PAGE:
The Rockets finished the last three seasons ranked 27th, 30th and 29th in points allowed per possession. In a related story, nobody in the NBA lost more games over the past three seasons than Houston — a team left floating in space after James Harden’s departure, accruing high lottery picks and accumulating young talent but seemingly operating without any real plan for what to do with all of it.
That sort of aimlessness can only go on for so long … especially when you owe a top-four-protected 2024 first-round draft pick to the Thunder that you’d really rather not see wind up in Oklahoma City’s overflowing coffers. So the Rockets’ decision-makers opted for dramatic change, hired former Boston Celtics head coach Ime Udoka, put Tilman Fertitta’s checkbook to work to the tune of more than a quarter-billion dollars in summertime signings and set about charting a new course — one governed by a pretty simple guiding principle.
“The NBA’s not a secret,” point guard Fred VanVleet — the All-Star and NBA champion the Rockets plucked out of Toronto with a three-year maximum-salaried contract to turn the kids table into grown folks’ business — recently told reporters. “If you play hard, and you play together, and you play the right way, most nights you’ll have a chance to win at the end.”
Through the first three weeks of the 2023-24 NBA season, the Rockets are checking the first three boxes. In a related story, they’re beginning to check that nettlesome fourth one, too.
After opening the campaign with three losses, Houston has ripped off six straight wins, outscoring opponents by a whopping 20.1 points per 100 possessions during that streak. The Rockets enter Friday’s in-season tournament tilt against the scuffling and shuffling Clippers in fourth place in the West — a rise up the standings that has started with stops.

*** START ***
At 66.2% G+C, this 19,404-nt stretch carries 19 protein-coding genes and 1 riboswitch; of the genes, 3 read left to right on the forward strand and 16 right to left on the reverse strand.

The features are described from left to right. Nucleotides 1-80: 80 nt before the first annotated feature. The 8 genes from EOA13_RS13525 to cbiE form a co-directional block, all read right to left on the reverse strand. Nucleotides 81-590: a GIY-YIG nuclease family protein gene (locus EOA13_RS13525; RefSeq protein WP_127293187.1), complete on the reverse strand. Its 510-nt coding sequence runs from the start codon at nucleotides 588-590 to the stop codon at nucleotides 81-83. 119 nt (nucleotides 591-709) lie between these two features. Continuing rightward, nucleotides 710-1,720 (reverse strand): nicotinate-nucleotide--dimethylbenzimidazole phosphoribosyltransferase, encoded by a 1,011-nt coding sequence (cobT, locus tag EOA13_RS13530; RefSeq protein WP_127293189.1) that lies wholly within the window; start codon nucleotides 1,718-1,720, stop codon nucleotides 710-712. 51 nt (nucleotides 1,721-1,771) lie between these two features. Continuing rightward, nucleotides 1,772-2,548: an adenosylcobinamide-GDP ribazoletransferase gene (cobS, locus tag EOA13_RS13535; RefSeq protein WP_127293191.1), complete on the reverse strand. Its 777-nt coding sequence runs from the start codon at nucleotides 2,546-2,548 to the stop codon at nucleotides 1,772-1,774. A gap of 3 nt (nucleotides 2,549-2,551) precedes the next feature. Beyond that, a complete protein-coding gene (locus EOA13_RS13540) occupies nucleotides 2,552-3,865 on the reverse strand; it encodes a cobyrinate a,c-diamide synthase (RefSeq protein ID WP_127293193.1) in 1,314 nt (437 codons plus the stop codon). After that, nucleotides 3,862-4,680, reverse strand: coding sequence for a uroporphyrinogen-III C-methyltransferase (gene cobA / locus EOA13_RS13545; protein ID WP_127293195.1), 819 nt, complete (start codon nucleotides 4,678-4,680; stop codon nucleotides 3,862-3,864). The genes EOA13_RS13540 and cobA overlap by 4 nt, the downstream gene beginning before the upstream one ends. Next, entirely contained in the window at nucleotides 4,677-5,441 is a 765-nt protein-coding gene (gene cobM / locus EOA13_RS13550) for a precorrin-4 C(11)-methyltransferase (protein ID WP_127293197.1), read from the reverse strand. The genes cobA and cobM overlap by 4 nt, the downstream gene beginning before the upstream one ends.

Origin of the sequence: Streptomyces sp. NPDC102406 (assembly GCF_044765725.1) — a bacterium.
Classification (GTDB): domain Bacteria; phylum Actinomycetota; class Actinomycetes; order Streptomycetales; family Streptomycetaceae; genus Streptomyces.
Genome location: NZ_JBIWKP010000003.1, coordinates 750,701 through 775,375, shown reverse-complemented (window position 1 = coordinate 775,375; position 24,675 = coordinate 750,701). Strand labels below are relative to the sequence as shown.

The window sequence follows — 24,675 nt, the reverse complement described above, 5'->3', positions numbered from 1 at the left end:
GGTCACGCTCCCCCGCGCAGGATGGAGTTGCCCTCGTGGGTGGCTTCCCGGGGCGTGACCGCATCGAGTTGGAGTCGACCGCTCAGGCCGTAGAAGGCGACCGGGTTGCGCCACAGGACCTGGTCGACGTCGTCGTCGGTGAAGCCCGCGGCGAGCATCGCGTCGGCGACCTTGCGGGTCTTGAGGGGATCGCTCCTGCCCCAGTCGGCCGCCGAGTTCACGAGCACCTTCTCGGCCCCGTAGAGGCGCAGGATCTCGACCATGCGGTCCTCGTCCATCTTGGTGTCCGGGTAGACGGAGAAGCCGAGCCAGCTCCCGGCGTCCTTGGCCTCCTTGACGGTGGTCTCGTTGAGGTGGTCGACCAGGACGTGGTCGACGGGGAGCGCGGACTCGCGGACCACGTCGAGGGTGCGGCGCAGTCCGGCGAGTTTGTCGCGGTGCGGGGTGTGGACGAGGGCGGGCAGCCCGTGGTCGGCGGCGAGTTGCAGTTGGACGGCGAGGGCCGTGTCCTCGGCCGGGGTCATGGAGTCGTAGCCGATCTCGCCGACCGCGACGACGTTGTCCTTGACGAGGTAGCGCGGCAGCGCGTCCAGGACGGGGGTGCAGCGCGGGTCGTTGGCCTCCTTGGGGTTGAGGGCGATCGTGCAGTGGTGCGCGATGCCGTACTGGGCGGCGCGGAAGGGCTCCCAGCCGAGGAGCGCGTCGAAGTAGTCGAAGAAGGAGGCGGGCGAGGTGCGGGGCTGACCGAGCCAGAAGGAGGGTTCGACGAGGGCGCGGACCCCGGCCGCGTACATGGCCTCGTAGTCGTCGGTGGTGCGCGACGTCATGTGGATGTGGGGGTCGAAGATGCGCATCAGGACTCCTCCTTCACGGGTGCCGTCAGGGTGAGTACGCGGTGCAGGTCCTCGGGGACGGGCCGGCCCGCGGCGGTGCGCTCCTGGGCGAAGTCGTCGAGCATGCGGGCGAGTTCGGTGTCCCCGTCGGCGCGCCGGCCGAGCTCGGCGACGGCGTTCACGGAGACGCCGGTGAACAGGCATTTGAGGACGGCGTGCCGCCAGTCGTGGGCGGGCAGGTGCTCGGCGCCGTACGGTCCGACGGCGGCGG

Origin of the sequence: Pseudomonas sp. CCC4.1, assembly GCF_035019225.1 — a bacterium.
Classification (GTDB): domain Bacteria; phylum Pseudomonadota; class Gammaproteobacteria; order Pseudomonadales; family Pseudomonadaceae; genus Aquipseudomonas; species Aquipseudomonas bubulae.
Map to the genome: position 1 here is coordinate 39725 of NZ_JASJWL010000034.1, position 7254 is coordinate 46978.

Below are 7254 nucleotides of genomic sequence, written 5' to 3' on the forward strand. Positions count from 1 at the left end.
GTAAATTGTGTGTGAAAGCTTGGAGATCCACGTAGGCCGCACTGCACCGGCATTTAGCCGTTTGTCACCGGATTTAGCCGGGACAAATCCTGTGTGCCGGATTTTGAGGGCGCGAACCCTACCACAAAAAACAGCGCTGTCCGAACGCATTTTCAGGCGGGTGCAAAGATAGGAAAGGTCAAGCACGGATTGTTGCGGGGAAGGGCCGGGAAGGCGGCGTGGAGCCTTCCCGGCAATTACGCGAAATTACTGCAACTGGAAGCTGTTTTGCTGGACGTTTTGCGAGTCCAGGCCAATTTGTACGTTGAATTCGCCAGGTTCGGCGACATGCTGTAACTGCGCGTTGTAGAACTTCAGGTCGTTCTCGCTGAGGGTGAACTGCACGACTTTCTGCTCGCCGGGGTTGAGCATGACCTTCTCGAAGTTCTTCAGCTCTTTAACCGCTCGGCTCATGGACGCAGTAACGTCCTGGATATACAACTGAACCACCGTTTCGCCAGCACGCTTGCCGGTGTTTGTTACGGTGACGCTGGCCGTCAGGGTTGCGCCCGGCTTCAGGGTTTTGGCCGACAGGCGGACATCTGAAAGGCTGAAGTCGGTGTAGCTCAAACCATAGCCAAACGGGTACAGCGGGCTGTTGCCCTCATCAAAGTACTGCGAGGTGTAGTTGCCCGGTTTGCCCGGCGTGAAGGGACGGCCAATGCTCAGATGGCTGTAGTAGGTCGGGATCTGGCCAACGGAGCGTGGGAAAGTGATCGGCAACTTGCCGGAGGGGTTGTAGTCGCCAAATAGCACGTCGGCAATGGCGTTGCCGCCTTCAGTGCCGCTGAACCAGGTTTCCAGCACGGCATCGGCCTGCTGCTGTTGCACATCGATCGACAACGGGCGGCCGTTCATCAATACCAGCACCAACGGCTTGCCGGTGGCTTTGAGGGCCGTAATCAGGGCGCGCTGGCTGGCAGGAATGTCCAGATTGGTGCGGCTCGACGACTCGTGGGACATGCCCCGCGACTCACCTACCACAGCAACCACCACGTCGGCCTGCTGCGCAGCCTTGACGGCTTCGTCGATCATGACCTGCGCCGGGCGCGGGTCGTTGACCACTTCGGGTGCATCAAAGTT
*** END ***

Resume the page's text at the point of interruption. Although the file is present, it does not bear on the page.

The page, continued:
The Rockets have soared out of the NBA’s defensive basement, ranking third in the league in defensive efficiency, according to Cleaning the Glass — behind only the Minnesota Timberwolves, led by three-time Defensive Player of the Year Rudy Gobert, and the Boston Celtics, who added Jrue Holiday to an elite core of perimeter defenders already featuring Jayson Tatum, Jaylen Brown and Derrick White. They blew out the Kings twice, drilled the Lakers, came back late to beat the Pelicans, thanks to some timely hustle …
… and withstood a 36-21-11 triple-double from Nikola Jokić to take down the defending champion Nuggets, prompting head coach Michael Malone to praise Houston as “a different team … they have a new identity, a new culture.”
There are reasons to be skeptical. Houston has played a comparatively soft early slate — 24th in strength of schedule, per Dunks and Threes — and faced Sacramento without De’Aaron Fox; the Lakers without Anthony Davis; the Pelicans without C.J. McCollum, Herb Jones and Trey Murphy; and the Nuggets without Jamal Murray. They might be benefiting from some good fortune in 3-point variance, too; opponents are shooting just 31.9% against them from 3 outside of garbage time thus far, the second-lowest mark in NBA, and a minuscule 24.2% from the corners, comfortably the lowest.
Even with those caveats in place, though, the Rockets appear to have made significant improvements virtually across the board on the defensive end. Houston ranks in the top 10 in opponent field-goal percentage, the share of opponents’ shot attempts that come at the rim and points allowed in the paint, as well as a slew of other categories — a process that begins with focusing on the basics.
When a Rocket shoots, there’s always a teammate rotating back to make sure the floor’s balanced — often VanVleet, arms out wide and forever ready to step up and stop the ball — while everybody else busts it back on defense. No team’s been better at limiting transition chances, forcing opponents to play against their set defense and preventing points on the fast break. When an opponent shoots, Houston players look to put a body on a would-be offensive rebounder; the Rockets lead the league in box-outs per game, one reason why they’re eighth in defensive rebounding rate.